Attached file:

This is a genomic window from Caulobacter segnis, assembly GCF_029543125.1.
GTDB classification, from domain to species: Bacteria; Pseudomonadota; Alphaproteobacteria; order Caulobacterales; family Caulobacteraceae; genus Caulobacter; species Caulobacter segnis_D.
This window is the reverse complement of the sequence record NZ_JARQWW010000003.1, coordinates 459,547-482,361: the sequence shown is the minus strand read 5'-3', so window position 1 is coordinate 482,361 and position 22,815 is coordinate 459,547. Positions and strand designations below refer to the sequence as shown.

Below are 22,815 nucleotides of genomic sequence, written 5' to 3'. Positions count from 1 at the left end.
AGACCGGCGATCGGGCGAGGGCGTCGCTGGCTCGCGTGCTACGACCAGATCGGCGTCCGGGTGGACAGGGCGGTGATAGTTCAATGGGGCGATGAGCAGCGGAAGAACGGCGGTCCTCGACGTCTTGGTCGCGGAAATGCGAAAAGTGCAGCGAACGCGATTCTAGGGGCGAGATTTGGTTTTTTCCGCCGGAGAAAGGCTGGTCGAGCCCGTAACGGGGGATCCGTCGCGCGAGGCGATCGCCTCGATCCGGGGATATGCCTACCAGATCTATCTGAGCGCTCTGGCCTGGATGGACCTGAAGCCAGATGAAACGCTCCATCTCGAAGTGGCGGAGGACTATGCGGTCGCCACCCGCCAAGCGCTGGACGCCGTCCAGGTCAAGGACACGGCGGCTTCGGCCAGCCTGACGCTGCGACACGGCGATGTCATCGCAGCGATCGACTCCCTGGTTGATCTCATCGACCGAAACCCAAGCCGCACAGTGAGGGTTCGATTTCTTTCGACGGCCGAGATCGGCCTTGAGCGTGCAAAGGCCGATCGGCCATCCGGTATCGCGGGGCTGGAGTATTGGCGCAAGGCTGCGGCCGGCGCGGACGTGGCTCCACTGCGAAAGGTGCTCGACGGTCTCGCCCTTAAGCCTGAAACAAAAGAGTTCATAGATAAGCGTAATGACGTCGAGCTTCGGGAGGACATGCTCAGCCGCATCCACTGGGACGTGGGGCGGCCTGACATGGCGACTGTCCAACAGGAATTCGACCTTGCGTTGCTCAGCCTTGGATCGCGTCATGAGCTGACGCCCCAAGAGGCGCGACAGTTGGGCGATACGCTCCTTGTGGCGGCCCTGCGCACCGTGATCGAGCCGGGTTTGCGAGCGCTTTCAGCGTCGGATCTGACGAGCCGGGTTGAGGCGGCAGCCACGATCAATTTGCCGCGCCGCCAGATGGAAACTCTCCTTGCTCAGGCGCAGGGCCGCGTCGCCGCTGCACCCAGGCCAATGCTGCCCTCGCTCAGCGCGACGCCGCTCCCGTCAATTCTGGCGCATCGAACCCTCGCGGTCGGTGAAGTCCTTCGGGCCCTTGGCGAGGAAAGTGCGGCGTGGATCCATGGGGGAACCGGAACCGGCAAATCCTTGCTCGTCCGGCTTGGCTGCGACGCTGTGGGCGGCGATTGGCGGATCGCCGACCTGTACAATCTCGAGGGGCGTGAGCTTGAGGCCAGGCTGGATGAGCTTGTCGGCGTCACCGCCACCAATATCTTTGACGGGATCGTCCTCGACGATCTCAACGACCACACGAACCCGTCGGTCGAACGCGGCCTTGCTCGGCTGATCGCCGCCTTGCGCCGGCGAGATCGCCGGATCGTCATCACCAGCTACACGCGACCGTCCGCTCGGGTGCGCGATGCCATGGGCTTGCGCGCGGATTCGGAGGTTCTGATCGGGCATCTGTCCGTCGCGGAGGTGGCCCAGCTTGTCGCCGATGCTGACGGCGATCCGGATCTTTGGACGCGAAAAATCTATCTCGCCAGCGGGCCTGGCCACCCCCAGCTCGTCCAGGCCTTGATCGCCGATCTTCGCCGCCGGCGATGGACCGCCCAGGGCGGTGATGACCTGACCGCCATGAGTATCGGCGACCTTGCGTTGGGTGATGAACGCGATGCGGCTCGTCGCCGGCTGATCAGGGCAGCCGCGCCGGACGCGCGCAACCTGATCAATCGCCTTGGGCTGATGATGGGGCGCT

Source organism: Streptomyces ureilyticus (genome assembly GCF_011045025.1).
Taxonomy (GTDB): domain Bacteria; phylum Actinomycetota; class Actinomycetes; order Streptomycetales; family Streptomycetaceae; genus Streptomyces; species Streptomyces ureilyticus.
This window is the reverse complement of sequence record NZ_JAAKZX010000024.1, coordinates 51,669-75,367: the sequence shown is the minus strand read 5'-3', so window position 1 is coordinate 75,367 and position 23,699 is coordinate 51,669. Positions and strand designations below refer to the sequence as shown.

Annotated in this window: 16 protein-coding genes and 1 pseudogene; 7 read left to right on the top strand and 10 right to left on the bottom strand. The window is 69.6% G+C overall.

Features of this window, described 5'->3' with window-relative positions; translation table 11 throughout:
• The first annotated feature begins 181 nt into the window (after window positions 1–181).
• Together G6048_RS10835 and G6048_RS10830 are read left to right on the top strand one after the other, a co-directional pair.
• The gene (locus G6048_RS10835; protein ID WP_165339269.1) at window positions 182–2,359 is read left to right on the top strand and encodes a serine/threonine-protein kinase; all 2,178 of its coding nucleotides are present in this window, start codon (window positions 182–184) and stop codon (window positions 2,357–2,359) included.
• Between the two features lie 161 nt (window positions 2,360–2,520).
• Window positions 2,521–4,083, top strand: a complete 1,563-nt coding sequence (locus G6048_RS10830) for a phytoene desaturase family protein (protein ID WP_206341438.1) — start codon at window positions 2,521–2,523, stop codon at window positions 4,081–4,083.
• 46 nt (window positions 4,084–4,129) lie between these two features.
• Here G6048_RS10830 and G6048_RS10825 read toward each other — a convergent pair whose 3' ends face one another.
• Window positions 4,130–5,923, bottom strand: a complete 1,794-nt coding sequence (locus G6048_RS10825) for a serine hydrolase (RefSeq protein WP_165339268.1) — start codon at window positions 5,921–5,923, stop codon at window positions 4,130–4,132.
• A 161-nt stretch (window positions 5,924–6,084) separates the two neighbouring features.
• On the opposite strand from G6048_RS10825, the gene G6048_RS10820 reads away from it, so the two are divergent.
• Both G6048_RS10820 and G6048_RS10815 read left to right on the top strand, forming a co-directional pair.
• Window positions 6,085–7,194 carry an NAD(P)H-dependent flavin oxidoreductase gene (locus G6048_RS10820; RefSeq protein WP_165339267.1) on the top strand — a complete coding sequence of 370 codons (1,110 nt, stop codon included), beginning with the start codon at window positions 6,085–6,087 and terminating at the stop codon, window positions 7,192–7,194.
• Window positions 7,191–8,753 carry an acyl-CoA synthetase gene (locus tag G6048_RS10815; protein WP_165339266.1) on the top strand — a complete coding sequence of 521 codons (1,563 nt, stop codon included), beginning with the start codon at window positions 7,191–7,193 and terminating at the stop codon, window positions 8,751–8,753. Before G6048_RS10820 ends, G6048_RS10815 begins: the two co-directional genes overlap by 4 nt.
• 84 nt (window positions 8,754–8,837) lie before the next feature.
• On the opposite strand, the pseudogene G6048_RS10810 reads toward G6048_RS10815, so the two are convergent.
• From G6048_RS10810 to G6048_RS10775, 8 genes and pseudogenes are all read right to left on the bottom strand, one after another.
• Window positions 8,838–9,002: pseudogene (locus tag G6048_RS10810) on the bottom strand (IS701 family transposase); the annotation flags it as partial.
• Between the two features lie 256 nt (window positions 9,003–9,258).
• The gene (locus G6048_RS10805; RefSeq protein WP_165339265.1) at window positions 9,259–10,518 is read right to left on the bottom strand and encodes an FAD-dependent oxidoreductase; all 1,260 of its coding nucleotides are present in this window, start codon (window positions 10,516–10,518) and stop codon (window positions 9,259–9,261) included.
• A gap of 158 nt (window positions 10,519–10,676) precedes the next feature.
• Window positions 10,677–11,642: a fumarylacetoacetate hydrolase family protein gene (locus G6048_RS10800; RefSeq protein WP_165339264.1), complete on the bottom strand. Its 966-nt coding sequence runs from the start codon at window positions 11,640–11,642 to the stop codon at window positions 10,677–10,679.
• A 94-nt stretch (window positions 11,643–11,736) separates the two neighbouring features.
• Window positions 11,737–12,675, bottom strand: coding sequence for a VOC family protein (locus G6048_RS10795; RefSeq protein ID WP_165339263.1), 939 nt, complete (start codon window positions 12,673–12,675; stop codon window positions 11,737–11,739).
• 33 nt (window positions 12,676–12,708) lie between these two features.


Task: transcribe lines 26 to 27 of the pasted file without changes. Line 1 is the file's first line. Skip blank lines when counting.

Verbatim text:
• From G6048_RS10810 to G6048_RS10775, 8 genes and pseudogenes are all read right to left on the bottom strand, one after another.
• Window positions 8,838–9,002: pseudogene (locus tag G6048_RS10810) on the bottom strand (IS701 family transposase); the annotation flags it as partial.